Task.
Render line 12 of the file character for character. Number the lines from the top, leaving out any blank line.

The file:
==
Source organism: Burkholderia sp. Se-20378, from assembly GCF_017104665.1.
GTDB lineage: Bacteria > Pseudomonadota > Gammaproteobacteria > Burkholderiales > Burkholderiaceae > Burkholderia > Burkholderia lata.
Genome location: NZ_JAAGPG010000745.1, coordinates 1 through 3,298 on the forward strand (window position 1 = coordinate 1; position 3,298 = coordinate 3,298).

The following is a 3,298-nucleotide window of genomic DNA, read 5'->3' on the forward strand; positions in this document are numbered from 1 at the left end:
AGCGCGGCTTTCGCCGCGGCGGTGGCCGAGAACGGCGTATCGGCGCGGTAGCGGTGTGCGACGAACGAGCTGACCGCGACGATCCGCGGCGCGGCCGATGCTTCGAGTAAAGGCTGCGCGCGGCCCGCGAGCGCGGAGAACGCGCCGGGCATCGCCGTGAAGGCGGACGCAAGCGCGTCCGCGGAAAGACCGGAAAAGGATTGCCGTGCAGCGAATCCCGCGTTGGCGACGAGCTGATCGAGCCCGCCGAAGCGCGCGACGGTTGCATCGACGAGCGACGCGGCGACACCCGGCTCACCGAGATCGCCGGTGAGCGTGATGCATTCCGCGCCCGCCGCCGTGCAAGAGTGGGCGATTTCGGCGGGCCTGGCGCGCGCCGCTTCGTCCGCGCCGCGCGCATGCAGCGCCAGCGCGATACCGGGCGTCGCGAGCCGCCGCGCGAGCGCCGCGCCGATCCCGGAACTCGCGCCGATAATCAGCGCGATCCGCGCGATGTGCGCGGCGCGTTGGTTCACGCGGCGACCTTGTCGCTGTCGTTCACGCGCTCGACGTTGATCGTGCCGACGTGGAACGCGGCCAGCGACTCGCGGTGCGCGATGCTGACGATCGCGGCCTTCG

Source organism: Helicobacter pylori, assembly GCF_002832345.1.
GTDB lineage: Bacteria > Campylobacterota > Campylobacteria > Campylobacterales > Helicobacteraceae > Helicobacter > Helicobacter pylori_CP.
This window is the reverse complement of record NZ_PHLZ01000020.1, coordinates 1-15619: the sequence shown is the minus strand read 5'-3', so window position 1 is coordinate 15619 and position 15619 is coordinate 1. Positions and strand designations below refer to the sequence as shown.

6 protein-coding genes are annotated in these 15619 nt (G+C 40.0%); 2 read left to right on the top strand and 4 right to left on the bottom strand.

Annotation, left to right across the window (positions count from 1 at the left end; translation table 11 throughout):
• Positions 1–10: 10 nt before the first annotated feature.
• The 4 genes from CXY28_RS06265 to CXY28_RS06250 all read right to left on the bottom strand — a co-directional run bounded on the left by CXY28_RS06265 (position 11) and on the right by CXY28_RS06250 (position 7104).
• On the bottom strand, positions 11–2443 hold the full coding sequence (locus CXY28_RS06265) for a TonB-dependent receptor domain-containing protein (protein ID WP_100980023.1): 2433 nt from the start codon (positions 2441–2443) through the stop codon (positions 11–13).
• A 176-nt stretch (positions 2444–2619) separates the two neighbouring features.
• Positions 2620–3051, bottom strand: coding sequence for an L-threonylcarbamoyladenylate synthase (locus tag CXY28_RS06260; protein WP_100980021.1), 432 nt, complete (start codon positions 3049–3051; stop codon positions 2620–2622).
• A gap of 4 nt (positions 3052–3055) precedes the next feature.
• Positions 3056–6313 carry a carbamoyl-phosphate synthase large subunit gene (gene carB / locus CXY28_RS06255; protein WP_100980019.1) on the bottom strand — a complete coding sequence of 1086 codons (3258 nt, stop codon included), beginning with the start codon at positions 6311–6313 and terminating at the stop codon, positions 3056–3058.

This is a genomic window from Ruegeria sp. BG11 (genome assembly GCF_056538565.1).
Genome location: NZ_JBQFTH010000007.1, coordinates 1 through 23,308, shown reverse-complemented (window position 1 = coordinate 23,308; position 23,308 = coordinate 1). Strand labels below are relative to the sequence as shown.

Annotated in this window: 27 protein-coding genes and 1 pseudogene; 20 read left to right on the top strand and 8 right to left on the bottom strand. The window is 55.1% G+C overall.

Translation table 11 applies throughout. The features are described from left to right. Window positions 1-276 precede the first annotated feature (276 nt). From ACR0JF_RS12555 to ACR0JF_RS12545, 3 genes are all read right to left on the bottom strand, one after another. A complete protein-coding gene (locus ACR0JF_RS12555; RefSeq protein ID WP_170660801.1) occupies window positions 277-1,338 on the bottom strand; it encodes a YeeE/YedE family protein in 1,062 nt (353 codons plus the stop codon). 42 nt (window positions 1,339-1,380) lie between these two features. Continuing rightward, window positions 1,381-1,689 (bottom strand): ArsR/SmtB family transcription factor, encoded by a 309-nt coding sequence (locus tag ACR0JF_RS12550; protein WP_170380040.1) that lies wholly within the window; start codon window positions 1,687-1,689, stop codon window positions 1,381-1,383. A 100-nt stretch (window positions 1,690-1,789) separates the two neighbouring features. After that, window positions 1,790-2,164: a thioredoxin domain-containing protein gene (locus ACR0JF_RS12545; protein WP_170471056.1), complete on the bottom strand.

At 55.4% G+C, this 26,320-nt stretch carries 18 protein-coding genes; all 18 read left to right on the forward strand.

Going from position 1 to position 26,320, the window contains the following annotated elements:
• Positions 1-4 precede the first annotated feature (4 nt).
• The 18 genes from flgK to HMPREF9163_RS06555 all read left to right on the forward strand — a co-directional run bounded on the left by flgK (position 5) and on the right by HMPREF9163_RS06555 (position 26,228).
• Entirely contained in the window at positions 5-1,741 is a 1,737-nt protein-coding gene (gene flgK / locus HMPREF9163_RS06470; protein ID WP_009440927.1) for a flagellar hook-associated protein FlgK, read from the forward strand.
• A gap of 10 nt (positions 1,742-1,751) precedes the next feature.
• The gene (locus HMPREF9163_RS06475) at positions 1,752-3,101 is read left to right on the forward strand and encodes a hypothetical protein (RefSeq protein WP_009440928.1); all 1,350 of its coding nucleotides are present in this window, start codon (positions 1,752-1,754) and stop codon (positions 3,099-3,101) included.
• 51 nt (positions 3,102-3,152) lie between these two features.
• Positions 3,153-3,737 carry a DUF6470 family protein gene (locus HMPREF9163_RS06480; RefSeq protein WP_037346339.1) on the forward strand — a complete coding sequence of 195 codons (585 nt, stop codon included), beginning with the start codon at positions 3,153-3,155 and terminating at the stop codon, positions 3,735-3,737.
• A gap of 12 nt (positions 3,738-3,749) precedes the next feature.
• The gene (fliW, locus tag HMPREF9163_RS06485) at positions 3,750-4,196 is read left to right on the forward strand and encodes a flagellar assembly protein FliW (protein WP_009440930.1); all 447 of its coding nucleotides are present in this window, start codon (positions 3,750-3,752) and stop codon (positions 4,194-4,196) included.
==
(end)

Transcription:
• The 4 genes from CXY28_RS06265 to CXY28_RS06250 all read right to left on the bottom strand — a co-directional run bounded on the left by CXY28_RS06265 (position 11) and on the right by CXY28_RS06250 (position 7104).